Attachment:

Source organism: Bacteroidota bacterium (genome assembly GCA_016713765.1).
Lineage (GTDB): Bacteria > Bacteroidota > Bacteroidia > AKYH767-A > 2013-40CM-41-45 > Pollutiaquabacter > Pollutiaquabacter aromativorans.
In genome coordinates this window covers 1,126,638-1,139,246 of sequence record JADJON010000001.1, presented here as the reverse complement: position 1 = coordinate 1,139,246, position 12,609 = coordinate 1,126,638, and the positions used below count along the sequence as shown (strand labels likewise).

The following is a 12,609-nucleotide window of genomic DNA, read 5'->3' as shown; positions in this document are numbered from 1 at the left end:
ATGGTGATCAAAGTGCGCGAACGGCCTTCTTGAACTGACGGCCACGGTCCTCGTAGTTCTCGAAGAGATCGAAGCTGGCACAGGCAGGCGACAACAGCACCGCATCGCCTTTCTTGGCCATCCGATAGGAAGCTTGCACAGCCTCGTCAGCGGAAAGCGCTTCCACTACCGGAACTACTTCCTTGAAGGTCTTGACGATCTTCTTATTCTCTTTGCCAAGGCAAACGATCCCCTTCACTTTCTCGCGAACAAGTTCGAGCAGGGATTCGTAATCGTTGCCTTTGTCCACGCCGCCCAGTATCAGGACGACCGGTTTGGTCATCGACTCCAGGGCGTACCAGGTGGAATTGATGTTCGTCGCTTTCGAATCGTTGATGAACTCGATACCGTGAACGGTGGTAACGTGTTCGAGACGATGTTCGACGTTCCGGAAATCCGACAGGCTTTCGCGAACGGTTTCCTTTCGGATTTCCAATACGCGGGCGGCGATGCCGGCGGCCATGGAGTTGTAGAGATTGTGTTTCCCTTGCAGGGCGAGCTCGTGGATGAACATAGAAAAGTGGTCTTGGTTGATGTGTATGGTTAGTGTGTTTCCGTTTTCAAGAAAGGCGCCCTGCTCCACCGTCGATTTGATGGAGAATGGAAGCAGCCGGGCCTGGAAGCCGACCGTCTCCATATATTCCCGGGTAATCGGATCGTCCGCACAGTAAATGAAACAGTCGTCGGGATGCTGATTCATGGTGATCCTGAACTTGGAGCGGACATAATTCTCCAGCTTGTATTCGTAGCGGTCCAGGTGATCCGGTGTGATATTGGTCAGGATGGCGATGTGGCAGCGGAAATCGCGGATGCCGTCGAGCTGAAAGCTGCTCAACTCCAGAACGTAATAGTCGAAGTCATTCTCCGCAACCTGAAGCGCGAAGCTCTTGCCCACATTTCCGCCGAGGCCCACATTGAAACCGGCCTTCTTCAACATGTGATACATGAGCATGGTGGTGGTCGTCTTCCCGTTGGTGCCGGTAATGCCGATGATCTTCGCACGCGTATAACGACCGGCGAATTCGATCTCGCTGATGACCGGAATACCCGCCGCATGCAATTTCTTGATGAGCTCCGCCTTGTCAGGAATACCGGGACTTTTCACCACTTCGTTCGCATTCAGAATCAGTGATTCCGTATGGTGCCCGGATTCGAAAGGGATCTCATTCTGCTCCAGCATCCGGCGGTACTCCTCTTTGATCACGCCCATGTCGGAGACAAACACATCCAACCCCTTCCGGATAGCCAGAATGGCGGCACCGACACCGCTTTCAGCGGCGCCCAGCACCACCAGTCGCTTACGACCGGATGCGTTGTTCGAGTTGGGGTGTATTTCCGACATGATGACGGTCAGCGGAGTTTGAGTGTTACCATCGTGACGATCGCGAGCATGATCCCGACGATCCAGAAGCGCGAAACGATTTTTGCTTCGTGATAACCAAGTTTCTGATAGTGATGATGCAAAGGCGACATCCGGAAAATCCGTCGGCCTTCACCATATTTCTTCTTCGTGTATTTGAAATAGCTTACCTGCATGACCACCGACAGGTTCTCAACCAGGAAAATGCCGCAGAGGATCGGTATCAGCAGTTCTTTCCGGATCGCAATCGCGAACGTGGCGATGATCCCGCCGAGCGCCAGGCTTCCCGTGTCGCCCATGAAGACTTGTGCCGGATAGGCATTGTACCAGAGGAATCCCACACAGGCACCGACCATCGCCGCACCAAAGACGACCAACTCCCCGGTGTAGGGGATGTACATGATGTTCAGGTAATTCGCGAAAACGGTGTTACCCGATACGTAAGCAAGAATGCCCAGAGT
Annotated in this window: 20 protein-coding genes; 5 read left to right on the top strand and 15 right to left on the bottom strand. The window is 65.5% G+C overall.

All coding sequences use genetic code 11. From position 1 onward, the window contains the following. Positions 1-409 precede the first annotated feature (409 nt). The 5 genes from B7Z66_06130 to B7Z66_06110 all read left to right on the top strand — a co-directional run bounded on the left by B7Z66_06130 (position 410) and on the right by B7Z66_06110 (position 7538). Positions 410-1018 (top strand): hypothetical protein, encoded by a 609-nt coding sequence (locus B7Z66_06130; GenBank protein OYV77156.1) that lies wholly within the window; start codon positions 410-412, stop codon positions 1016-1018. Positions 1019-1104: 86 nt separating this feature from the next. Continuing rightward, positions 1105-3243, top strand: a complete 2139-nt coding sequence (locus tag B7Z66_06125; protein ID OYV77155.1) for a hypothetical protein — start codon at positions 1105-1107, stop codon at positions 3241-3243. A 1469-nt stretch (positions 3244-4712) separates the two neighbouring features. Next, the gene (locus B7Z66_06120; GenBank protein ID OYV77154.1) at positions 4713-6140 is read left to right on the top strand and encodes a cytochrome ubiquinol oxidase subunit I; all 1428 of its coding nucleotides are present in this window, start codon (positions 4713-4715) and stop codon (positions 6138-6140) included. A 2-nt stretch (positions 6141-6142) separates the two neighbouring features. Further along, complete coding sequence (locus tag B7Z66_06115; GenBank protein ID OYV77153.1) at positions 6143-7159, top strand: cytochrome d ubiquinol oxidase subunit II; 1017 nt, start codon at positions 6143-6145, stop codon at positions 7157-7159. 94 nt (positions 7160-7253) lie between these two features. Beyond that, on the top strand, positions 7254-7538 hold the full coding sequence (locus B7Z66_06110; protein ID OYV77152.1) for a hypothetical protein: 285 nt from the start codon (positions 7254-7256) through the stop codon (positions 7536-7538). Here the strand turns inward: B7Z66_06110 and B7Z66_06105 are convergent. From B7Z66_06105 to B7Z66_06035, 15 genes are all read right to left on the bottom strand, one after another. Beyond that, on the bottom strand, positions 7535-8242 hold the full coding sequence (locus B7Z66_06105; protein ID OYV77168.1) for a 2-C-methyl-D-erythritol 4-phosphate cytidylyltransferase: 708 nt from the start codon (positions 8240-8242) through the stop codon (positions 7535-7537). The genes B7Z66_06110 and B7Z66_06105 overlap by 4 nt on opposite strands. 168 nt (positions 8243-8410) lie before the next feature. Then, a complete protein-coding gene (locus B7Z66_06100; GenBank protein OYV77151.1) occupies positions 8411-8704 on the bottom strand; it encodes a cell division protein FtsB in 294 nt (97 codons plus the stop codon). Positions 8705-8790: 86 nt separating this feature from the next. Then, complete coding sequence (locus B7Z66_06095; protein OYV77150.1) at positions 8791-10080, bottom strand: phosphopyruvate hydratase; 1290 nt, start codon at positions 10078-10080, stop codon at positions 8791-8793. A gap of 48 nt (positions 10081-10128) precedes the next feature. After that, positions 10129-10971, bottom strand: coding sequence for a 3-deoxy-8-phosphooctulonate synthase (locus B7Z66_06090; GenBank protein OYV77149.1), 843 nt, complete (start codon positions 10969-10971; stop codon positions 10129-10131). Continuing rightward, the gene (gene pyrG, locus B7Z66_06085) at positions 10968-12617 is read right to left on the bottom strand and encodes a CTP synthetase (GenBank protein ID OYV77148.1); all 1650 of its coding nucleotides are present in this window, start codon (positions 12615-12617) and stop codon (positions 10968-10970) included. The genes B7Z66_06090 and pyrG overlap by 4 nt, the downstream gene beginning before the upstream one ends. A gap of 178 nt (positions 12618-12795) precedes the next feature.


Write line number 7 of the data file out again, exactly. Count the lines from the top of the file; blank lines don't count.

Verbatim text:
All coding sequences use genetic code 11. From position 1 onward, the window contains the following. Positions 1-409 precede the first annotated feature (409 nt). The 5 genes from B7Z66_06130 to B7Z66_06110 all read left to right on the top strand — a co-directional run bounded on the left by B7Z66_06130 (position 410) and on the right by B7Z66_06110 (position 7538). Positions 410-1018 (top strand): hypothetical protein, encoded by a 609-nt coding sequence (locus B7Z66_06130; GenBank protein OYV77156.1) that lies wholly within the window; start codon positions 410-412, stop codon positions 1016-1018. Positions 1019-1104: 86 nt separating this feature from the next. Continuing rightward, positions 1105-3243, top strand: a complete 2139-nt coding sequence (locus tag B7Z66_06125; protein ID OYV77155.1) for a hypothetical protein — start codon at positions 1105-1107, stop codon at positions 3241-3243. A 1469-nt stretch (positions 3244-4712) separates the two neighbouring features. Next, the gene (locus B7Z66_06120; GenBank protein ID OYV77154.1) at positions 4713-6140 is read left to right on the top strand and encodes a cytochrome ubiquinol oxidase subunit I; all 1428 of its coding nucleotides are present in this window, start codon (positions 4713-4715) and stop codon (positions 6138-6140) included. A 2-nt stretch (positions 6141-6142) separates the two neighbouring features. Further along, complete coding sequence (locus tag B7Z66_06115; GenBank protein ID OYV77153.1) at positions 6143-7159, top strand: cytochrome d ubiquinol oxidase subunit II; 1017 nt, start codon at positions 6143-6145, stop codon at positions 7157-7159. 94 nt (positions 7160-7253) lie between these two features. Beyond that, on the top strand, positions 7254-7538 hold the full coding sequence (locus B7Z66_06110; protein ID OYV77152.1) for a hypothetical protein: 285 nt from the start codon (positions 7254-7256) through the stop codon (positions 7536-7538). Here the strand turns inward: B7Z66_06110 and B7Z66_06105 are convergent. From B7Z66_06105 to B7Z66_06035, 15 genes are all read right to left on the bottom strand, one after another. Beyond that, on the bottom strand, positions 7535-8242 hold the full coding sequence (locus B7Z66_06105; protein ID OYV77168.1) for a 2-C-methyl-D-erythritol 4-phosphate cytidylyltransferase: 708 nt from the start codon (positions 8240-8242) through the stop codon (positions 7535-7537). The genes B7Z66_06110 and B7Z66_06105 overlap by 4 nt on opposite strands. 168 nt (positions 8243-8410) lie before the next feature. Then, a complete protein-coding gene (locus B7Z66_06100; GenBank protein OYV77151.1) occupies positions 8411-8704 on the bottom strand; it encodes a cell division protein FtsB in 294 nt (97 codons plus the stop codon). Positions 8705-8790: 86 nt separating this feature from the next. Then, complete coding sequence (locus B7Z66_06095; protein OYV77150.1) at positions 8791-10080, bottom strand: phosphopyruvate hydratase; 1290 nt, start codon at positions 10078-10080, stop codon at positions 8791-8793. A gap of 48 nt (positions 10081-10128) precedes the next feature. After that, positions 10129-10971, bottom strand: coding sequence for a 3-deoxy-8-phosphooctulonate synthase (locus B7Z66_06090; GenBank protein OYV77149.1), 843 nt, complete (start codon positions 10969-10971; stop codon positions 10129-10131). Continuing rightward, the gene (gene pyrG, locus B7Z66_06085) at positions 10968-12617 is read right to left on the bottom strand and encodes a CTP synthetase (GenBank protein ID OYV77148.1); all 1650 of its coding nucleotides are present in this window, start codon (positions 12615-12617) and stop codon (positions 10968-10970) included. The genes B7Z66_06090 and pyrG overlap by 4 nt, the downstream gene beginning before the upstream one ends. A gap of 178 nt (positions 12618-12795) precedes the next feature.